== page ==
The Best Jazz Of 2011
With all acknowledgements that the idea of designating "the best" music is silly, and with full admission that I didn't get around to every good record released in the last 12 months, and that this process is entirely subjective, yadda yadda yadda: Here is a list of my favorite jazz albums of 2011.
When I stare at this list, I see a lot of interpretation. I see four albums dedicated to imagining new settings for sources as disparate as Latin crooner anthems (Miguel Zenón), American patriotic songs (René Marie), forgotten jazz of the 1920s (Brian Carpenter) and PJ Harvey (Ben Allison). There's a sort of radical creativity here, unmooring material from its original context and digging up its hidden lessons; it feels natural to our age.
I also see original visions of composition worth underscoring. There are the rollicking intensities from the James Farm collective, the juicy nuggets of the JD Allen Trio, the wandering wonder of Bill McHenry's pen. This, too, is a sort of radical creativity, this search for new ways to express beauty.
And, as always, there are albums that just are, that frustrate attempts at category. Records from Gretchen Parlato and Noah Preminger listen to music of innovators like Wayne Shorter and Ornette Coleman with new ears; they also express two disparate personal aesthetics of what it means to play jazz today. The incredible diversity of what's out there, even within a list which is necessarily missing so much else worth recognizing, is one of the great things about following this stuff in 2011.
I'd be happy if you told us your picks, and told us why. But, me first:
7. James Farm, 'JAMES FARM'
There's nobody on this record named James Farm; there's no eponymous plot of land where produce is raised. But there are four folks who are well-known to today's jazz fans — Joshua Redman (saxes), Aaron Parks (piano), Matt Penman (bass), Eric Harland (drums) — who recorded a disc which somehow feels organic and earthy. All contribute songs to the group's repertoire, and in doing so, they've clearly soaked up grooves and chord progressions from today's pop music without ever forcing the issue. Then they worked out these textures and tunes on the road for a while before pressing record. The harvest feels unlike an all-star collective, and more like a homegrown band.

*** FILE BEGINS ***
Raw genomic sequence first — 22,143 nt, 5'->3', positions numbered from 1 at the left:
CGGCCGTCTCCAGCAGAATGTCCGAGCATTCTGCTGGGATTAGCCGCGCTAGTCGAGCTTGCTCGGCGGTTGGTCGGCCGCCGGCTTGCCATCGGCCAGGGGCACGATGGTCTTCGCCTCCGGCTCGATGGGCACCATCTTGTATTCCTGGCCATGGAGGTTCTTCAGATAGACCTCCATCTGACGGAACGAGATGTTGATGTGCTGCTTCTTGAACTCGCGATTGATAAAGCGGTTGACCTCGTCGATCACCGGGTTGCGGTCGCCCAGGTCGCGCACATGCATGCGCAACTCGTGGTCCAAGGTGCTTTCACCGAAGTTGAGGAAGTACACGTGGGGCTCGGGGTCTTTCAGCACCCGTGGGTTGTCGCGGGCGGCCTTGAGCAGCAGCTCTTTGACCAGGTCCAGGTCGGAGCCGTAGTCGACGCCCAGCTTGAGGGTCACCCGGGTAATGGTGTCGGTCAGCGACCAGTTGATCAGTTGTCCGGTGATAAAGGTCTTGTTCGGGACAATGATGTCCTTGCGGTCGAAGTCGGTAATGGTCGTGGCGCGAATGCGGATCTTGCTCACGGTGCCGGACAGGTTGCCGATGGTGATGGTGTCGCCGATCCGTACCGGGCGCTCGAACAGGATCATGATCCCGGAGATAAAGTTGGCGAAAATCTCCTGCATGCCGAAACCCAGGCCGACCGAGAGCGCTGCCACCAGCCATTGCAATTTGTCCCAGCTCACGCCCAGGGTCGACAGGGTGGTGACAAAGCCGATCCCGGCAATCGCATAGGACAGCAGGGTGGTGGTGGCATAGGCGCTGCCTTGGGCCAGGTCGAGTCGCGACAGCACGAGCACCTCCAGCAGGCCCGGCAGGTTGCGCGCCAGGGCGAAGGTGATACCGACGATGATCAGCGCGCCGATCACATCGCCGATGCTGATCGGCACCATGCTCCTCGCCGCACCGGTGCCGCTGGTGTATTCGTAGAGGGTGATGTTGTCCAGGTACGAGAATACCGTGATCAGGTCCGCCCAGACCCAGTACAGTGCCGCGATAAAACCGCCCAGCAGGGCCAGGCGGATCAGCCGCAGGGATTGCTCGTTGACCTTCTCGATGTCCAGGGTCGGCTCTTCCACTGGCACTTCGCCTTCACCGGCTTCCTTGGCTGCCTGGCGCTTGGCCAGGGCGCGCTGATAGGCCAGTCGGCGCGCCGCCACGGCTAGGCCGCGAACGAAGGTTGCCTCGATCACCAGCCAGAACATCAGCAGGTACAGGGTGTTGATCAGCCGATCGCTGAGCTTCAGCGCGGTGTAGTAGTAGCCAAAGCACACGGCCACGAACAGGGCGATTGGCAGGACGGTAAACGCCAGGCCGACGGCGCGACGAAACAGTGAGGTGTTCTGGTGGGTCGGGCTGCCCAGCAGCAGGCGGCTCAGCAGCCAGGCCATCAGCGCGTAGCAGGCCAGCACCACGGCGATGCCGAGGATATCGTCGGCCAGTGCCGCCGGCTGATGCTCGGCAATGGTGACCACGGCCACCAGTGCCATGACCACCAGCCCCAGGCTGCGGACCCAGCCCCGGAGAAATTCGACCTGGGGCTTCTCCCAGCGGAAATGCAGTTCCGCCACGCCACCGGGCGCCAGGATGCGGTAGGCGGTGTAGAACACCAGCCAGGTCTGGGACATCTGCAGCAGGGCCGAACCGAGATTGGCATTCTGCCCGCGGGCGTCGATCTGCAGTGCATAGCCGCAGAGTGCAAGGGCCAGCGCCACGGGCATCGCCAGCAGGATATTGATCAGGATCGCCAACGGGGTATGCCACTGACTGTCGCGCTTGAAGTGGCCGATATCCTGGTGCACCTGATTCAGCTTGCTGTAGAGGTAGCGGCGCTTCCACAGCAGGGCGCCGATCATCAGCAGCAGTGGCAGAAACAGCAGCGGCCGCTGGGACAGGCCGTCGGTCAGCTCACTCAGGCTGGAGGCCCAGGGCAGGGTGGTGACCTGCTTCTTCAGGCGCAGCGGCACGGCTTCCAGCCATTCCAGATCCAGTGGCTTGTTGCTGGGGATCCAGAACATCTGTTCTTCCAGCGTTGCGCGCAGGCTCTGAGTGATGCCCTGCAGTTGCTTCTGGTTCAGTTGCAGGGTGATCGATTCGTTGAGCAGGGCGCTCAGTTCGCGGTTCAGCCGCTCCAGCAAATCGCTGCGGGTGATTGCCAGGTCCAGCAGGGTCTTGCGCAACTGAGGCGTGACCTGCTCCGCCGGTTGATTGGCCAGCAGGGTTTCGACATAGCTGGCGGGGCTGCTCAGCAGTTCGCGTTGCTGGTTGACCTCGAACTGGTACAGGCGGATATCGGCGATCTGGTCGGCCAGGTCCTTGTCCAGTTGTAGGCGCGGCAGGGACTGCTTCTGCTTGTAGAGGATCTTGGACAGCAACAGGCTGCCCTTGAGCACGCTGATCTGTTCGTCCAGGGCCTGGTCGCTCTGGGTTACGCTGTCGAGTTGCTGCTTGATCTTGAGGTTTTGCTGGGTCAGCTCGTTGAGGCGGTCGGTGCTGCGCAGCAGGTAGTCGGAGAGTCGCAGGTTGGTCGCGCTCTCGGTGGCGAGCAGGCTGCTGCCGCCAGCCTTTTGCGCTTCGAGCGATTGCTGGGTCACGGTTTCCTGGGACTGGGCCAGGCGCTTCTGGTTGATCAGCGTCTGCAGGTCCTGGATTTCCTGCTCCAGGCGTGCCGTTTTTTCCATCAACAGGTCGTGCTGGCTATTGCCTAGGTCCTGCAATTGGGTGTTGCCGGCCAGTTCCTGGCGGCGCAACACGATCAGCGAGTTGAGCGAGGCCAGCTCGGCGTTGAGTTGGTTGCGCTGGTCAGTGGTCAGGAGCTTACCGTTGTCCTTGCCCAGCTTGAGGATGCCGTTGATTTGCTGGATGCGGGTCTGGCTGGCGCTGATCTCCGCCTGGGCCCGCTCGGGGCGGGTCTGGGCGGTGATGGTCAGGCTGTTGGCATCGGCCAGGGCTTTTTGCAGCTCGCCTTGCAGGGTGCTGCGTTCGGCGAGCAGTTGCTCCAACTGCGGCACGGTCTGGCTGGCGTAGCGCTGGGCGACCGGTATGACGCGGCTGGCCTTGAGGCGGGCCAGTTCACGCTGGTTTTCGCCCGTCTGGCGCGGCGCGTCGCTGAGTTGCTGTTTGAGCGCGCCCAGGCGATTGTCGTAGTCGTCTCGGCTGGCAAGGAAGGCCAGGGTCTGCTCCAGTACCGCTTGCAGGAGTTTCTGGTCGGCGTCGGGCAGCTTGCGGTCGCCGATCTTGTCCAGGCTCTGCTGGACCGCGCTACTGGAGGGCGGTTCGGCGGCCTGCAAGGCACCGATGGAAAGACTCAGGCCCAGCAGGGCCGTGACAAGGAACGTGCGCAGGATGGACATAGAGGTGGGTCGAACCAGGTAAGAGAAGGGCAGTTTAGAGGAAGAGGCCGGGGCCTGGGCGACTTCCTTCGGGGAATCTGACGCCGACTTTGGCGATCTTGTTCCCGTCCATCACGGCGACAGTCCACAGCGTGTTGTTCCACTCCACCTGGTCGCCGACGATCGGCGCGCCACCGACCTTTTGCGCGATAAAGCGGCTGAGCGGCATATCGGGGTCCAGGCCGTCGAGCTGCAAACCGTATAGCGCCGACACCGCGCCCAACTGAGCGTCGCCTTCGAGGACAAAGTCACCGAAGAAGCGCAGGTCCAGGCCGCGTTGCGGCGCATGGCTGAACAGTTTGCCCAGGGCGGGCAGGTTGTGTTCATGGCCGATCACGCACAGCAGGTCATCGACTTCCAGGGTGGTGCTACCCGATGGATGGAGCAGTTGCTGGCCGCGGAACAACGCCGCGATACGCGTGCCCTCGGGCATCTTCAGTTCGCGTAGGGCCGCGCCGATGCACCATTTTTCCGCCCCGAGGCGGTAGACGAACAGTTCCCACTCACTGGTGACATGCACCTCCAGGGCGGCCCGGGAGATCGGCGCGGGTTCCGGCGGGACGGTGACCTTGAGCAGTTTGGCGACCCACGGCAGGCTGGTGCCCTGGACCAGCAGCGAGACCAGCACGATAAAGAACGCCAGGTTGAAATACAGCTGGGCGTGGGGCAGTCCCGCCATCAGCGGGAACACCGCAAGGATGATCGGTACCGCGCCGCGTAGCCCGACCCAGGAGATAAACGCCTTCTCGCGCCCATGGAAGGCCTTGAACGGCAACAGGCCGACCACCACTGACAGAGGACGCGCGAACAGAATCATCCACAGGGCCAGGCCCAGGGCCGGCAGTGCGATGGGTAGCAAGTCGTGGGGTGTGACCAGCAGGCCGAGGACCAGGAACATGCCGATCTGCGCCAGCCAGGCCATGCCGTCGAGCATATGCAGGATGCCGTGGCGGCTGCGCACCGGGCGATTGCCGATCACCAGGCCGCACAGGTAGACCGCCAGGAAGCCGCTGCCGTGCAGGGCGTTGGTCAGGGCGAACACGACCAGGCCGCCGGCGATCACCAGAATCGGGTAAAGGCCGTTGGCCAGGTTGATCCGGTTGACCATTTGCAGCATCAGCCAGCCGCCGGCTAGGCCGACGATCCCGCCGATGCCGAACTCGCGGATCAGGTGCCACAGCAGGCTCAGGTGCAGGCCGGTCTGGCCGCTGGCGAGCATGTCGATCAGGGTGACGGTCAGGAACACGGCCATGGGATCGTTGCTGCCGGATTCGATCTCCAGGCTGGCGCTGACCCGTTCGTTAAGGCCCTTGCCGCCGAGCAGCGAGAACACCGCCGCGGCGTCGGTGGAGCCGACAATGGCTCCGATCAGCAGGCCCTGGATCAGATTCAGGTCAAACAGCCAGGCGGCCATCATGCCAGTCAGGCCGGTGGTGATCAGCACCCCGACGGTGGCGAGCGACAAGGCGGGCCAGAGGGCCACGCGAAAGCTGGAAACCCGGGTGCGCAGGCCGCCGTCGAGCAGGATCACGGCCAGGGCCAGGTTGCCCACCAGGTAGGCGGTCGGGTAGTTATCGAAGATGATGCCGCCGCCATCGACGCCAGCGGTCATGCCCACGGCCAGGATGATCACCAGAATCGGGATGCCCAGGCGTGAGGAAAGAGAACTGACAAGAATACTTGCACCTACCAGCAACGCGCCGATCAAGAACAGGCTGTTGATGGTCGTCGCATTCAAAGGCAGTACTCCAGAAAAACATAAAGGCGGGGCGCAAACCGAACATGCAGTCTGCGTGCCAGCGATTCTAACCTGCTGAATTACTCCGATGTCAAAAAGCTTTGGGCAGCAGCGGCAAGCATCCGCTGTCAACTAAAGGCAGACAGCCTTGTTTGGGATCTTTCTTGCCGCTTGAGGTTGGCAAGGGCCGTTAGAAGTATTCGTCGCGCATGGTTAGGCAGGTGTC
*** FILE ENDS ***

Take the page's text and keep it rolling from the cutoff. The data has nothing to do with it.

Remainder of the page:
5. Bill McHenry, 'Ghosts Of The Sun'
The tenor saxophonist Bill McHenry improvises like a child, and that's a compliment. Sometimes, there are guidelines to interpret; sometimes, the rules are there to be ignored. But usually, there is the anchor of a splendidly rough-hewn melody, as there often are on Ghosts of the Sun, his third album with this particular quartet. This collection, recorded in 2006 but misfiled for years in his mother's house, will also go down as one of the last released documents of the late drummer Paul Motian. Motian's mysterious ability to imply time, but float freely around it, is all over this record; it brings out the best in a group of kindred spirits half his age.
3. JD Allen Trio, 'Victory!'
By jazz's long-winded standards, the trio led by tenor saxophonist JD Allen makes albums of miniatures. The band tries to say its piece in five minutes or less (usually less) and move on; that's more than enough time to establish a theme and go full-tilt boogie on it. On balance, Victory! is slightly mellower than the band's previous two records — more moments of zen, fewer all-out wind sprints — though an unassailable drum and bass hookup assures it swings as hard as there ever was. Whatever the setting, this collection is defined by a certain raw intensity. There's a well of triumphant feeling here, and it forces its way out, one three-minute burst at a time.
2. Gretchen Parlato, 'The Lost And Found'
You may have heard, perhaps even from this website, that Gretchen Parlato is a "different," or "new" type of jazz singer. True, her featherweight, susurrant delivery isn't exactly that of the great divas. But that's an issue of craft, and not art. On The Lost and Found, her third and best album yet, she and her band marshal this original sound on sambas, singer-songwriterly duets, pop covers, tunes by peers, a remix, reconfigured jazz classics, head-bobbers, ballads and a healthy dose of original material. It's catchy, tuneful stuff with contemporary vibrations — especially those of the R&B defined by hip-hop soul. Happily, it also retains the real-time interaction and harmolodic richness native to an older black popular music, one at the dawn of its second century.